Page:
Arnica is a natural pain-relieving substance commonly found in a variety of skincare products, healing balms, and natural pain relief products – but what is arnica? Arnica is a plant-based, natural healing substance belonging to the perennial herbs genus, and the sunflower family. Arnica has many healing properties. Though not suitable for oral ingestion, arnica has been used for decades as an excellent topical treatment for inflammation and discomfort.
This means you can rub a cream onto your skin that is infused with arnica, for example, and get the healing effects of arnica. You can purchase arnica-infused gels and creams, or find arnica mixed into existing products designed to help with bruising and pain. Let’s take a closer look at this unique flower, and what it can do:
What is Arnica?
Otherwise known as Mountain tobacco, Leopard’s bane, and wolf’s bane, Arnica comes in a variety of strains. The most commonly used type of Arnica is “Arnica Montana”, which contains an anti-inflammatory compound, capable of relieving pain, discomfort, aches, and bruising.
The Arnica plant is indigenous to various sub-alpine regions of Western North America, but it can also be found around North America, Asia, and Europe. The arnica flower is best defined by its long, downy leaves, and bright yellow/orange blossoms.
Notably, the compound believed to deliver the beneficial anti-inflammatory effects of arnica when applied topically (Helenalin) must be prepared correctly. This compound can also be an irritant when not properly diluted. That’s why arnica extract is commonly mixed with various other “carrier” products, or you’ll notice that arnica is listed as one of many ingredients in a natural pain relief product.
The flower of the A. Montana plant has been used around the world for hundreds of years. Today, it’s common to find arnica lotions and topical treatments in countless pharmacies and stores. Typically, arnica is available as an “over-the-counter product”, but it may also be recommended by doctors and healthcare professionals.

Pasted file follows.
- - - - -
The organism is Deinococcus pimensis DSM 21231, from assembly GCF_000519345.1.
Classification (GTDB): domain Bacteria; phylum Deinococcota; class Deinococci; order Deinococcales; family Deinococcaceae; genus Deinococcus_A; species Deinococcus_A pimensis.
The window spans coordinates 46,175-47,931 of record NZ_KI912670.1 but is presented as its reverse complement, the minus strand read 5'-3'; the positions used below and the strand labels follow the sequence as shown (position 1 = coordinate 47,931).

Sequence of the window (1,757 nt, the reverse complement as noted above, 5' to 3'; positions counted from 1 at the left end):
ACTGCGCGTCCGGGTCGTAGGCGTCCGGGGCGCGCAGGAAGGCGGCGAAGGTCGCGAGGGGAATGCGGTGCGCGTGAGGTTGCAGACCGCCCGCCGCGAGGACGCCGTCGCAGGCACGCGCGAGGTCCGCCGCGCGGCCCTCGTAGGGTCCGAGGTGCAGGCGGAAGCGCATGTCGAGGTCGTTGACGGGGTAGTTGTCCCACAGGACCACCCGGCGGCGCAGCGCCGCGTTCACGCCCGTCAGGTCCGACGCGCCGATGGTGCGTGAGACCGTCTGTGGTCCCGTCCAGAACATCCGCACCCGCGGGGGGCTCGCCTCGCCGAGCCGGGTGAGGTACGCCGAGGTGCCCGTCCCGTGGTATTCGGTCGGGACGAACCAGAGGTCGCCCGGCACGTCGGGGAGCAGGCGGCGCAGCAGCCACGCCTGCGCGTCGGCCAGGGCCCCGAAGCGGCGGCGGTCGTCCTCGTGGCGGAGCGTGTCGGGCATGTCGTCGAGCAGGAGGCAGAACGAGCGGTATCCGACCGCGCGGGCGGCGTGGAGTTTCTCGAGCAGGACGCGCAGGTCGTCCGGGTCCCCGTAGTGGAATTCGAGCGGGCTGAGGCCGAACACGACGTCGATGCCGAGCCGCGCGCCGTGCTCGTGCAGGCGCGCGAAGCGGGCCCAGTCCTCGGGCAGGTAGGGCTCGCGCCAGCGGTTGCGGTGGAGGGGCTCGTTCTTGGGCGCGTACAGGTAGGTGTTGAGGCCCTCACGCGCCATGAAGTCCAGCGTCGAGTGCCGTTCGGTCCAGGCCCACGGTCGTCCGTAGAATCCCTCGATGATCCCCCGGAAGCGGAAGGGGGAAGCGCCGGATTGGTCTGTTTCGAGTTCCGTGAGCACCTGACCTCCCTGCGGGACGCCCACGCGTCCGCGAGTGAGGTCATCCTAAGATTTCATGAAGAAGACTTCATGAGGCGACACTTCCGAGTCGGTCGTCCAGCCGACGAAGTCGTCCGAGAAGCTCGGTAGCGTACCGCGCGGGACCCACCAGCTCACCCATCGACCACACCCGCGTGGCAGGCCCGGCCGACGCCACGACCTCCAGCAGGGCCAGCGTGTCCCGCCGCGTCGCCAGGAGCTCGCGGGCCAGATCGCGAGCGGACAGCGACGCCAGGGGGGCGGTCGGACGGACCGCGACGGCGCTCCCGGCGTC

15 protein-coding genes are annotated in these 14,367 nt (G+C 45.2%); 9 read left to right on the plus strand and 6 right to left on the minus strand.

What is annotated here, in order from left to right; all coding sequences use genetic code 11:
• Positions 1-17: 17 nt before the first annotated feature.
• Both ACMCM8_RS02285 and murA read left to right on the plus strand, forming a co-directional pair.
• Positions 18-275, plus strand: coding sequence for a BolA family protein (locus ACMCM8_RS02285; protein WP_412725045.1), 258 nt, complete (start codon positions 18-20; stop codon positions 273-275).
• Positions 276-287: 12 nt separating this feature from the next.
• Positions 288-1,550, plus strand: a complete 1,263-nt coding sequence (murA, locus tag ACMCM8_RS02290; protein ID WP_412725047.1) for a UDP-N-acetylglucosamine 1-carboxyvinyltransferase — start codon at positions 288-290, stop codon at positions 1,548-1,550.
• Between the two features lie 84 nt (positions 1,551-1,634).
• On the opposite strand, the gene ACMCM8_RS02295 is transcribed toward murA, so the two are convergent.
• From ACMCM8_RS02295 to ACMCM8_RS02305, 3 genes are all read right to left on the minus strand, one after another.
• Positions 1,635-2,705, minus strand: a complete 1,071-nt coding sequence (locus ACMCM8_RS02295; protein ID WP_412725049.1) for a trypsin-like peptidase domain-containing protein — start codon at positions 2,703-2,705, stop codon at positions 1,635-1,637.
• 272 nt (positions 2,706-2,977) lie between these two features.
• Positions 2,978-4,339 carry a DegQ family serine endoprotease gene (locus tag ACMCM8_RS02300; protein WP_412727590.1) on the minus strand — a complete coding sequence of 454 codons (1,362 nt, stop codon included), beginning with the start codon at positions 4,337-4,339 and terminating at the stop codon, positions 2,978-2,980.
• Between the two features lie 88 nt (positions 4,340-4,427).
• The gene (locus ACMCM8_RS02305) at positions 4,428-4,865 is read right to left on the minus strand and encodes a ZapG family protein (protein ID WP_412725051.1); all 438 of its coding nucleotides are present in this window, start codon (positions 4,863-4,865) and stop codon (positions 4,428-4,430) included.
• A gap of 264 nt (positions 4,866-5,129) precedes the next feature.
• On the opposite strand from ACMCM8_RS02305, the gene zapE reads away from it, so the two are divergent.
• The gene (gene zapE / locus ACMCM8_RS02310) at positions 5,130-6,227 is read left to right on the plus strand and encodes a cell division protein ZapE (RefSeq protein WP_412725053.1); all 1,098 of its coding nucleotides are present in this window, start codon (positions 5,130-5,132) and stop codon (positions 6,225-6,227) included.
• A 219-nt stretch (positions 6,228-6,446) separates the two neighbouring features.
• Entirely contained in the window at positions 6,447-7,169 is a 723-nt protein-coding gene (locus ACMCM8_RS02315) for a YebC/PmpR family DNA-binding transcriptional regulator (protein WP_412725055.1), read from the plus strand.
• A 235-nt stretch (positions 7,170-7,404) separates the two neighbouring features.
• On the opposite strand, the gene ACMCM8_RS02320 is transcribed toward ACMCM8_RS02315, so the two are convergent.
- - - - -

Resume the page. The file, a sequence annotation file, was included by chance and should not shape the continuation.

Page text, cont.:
What is Arnica Used For?
Arnica is commonly used as part of alternative or holistic medicine for the relief of bruising, myalgia, and arthralgia (joint pain).
Studies into the efficacy of Arnica are ongoing. One report in 2006 looked at the effect of arnica on facial bruising and found the substance can effectively reduce the severity of a bruise. In 2010, a similar study also found arnica could help with minimizing bruising in a double-blind test.
Many homeopathic drug manufacturers recommend Arnica for:
Arthritic and joint-based pain is a common focal point for advocates of arnica gel and arnica cream. Otherwise known as “wear and tear” arthritis, Osteoarthritis is usually managed with NSAIDs (nonsteroidal anti-inflammatory drugs). Unfortunately, these medications can have negative side effects when used for long periods of time. Extensive NSAID use can even cause stomach ulcers.
Proponents of arnica believe the anti-inflammatory properties of arnica as a topical remedy offer a safe alternative to typical NSAIDs. Research in one study during 2007 even found a 64% response rate with arnica, compared to a 59% response rate for ibuprofen.